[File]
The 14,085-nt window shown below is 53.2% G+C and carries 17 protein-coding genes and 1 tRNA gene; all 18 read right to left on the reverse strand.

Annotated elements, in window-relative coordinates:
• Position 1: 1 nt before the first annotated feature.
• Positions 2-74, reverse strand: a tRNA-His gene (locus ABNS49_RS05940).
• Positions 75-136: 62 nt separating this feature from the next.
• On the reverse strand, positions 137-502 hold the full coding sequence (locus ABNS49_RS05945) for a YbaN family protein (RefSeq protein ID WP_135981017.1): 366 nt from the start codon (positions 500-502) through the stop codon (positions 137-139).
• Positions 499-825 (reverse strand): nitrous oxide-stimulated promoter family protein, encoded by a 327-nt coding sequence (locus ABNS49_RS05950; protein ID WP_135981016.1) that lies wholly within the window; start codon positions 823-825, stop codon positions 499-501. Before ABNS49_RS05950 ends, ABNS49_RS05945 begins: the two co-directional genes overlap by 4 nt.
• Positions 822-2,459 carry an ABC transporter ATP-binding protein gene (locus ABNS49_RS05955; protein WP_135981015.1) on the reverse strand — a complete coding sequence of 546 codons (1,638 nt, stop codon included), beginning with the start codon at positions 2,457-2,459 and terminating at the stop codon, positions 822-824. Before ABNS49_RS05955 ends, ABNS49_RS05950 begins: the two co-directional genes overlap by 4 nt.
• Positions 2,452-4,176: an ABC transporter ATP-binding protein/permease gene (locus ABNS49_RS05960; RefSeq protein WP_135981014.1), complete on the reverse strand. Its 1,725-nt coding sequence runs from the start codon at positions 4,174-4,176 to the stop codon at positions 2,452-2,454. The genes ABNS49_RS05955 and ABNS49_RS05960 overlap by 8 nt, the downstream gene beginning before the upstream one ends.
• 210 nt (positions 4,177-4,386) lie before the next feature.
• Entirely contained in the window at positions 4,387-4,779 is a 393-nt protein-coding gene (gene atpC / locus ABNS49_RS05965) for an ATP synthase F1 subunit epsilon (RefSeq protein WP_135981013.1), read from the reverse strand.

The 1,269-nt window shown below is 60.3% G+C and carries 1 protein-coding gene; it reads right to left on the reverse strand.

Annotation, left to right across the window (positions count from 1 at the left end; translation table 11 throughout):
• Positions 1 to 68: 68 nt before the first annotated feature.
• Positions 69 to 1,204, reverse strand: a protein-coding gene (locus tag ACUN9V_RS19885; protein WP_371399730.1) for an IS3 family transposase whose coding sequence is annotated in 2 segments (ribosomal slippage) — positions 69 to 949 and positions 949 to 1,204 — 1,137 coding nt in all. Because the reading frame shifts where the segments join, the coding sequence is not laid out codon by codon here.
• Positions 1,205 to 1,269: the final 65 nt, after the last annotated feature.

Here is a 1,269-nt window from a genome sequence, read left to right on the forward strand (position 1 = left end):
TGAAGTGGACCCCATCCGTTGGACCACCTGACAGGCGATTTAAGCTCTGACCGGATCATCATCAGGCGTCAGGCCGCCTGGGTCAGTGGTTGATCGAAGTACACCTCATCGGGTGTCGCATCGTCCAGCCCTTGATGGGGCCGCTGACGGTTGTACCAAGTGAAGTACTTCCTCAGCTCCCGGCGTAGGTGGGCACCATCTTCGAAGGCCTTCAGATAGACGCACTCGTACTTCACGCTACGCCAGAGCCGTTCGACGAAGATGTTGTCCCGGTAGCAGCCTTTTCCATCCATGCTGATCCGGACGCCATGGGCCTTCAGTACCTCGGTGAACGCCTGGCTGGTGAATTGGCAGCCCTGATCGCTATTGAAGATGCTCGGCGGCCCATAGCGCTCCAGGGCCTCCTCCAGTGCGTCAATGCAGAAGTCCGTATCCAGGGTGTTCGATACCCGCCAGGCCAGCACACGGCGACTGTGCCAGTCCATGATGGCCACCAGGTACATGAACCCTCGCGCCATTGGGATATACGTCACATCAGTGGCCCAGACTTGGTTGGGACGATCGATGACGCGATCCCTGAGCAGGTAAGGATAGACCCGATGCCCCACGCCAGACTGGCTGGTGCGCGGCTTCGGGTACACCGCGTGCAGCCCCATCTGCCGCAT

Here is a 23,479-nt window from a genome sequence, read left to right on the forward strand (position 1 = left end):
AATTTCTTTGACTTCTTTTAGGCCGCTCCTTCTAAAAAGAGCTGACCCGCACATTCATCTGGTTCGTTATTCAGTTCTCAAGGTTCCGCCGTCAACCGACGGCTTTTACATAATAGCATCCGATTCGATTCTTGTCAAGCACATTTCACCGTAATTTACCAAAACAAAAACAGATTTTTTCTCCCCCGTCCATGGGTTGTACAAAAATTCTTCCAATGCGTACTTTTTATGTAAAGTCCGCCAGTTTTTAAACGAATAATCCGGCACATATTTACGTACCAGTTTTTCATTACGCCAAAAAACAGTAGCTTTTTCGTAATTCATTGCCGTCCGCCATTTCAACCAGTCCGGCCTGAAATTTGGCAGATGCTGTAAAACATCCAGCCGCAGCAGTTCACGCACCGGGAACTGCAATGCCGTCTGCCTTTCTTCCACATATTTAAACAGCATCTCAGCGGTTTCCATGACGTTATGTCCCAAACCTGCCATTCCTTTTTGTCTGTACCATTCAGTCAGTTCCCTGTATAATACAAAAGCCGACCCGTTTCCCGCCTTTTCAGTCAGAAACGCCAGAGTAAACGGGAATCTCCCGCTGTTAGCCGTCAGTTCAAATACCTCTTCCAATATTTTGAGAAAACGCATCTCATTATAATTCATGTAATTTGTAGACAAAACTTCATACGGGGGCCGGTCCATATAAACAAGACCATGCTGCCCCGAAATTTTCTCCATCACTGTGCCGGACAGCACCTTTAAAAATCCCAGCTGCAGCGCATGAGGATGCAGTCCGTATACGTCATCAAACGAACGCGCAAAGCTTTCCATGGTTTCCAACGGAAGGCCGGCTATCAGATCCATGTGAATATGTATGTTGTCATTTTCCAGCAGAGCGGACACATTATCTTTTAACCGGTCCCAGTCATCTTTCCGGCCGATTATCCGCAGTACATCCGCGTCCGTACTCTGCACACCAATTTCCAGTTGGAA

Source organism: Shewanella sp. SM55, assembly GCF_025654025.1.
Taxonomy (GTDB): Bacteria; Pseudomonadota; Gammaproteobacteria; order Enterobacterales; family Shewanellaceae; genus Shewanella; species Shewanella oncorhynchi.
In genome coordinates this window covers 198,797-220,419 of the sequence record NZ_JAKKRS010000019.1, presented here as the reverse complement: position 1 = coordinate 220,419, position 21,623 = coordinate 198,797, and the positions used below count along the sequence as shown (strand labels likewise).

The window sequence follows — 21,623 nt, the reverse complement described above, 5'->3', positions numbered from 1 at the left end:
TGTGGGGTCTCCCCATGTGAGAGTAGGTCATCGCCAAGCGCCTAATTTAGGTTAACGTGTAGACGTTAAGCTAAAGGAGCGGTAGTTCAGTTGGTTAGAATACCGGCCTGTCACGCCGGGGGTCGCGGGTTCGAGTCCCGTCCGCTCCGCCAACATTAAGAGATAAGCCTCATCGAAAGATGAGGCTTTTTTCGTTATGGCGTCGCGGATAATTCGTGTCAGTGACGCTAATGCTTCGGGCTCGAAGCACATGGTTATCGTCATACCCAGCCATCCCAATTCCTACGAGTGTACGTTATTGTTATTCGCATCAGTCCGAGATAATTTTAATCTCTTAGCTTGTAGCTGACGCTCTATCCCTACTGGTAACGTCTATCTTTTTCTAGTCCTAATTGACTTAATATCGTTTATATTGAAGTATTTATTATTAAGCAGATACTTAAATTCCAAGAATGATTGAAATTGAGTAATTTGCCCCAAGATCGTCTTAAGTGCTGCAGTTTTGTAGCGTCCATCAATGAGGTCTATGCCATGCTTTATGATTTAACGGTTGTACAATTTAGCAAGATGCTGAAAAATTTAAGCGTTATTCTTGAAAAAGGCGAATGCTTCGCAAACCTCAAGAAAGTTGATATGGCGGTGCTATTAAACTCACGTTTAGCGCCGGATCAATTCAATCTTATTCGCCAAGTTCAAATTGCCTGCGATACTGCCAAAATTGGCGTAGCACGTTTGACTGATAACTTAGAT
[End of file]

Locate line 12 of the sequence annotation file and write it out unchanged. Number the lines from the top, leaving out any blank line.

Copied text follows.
The 1,269-nt window shown below is 60.3% G+C and carries 1 protein-coding gene; it reads right to left on the reverse strand.